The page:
“Religion is accustomed to getting a free ride—automatic tax breaks, unearned respect and the right not to be offended, the right to brainwash children,” Dawkins said. “Even on the buses, nobody thinks twice when they see a religious slogan plastered across the side.”
Apparently Dawkins and fellow atheists want to claim their share of the “brainwashing” market, yet his comment that “nobody thinks twice” about religious slogans seems to indicate widespread societal disinterest in religion—exactly what Dawkins wants!
While Dawkins added that the campaign “will make people think,” Methodist Church spirituality and discipleship officer Jenny Ellis keenly retorted in gratitude, thanking Dawkins for encouraging “continued interest in God” and getting people to “engage with the deepest questions of life.” Dawkins seems to believe “religious thinker” is an oxymoron—even claiming, in contradiction with Matthew 22:37, that “thinking is anathema to religion”—but the fact remains that, as Ellis put it, “Christianity is for people who aren’t afraid to think about life and meaning.” Dawkins’ view of Christians as uniformly unthinking will likely resonate only with fellow atheists—who all presumably ignore atheists and agnostics who haven’t given much thought to God.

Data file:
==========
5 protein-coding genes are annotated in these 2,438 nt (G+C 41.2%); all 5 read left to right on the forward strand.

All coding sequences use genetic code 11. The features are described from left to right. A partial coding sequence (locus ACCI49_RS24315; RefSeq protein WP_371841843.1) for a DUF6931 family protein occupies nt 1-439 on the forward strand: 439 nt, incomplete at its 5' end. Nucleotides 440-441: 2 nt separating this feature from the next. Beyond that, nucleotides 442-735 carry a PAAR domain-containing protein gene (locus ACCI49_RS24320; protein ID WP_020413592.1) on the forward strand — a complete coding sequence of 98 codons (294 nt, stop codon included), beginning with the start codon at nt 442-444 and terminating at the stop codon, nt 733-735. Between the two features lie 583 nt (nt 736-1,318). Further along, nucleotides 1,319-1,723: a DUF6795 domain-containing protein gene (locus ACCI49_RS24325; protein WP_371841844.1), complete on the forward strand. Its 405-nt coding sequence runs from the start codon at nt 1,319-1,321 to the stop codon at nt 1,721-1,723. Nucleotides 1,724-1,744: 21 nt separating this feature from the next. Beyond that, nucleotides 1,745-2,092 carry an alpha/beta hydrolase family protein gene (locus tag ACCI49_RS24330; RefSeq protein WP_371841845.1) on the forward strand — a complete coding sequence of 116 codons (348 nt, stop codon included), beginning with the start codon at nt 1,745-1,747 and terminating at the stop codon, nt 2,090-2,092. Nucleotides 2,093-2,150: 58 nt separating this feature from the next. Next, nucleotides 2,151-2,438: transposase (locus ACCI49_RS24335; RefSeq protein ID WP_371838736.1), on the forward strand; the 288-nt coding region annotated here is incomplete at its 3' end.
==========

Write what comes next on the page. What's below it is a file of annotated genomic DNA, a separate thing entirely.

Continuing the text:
Also, there’s the obvious question of what should motivate atheists to spend their own sweat and treasure to convince others that they’re “wrong.” Not only is there no epistemological foundation for truth in a godless universe (hence the “probably” in the campaign slogan), but if humans had truly evolved, where’s the incentive for atheists to waste their time and resources promoting their philosophy?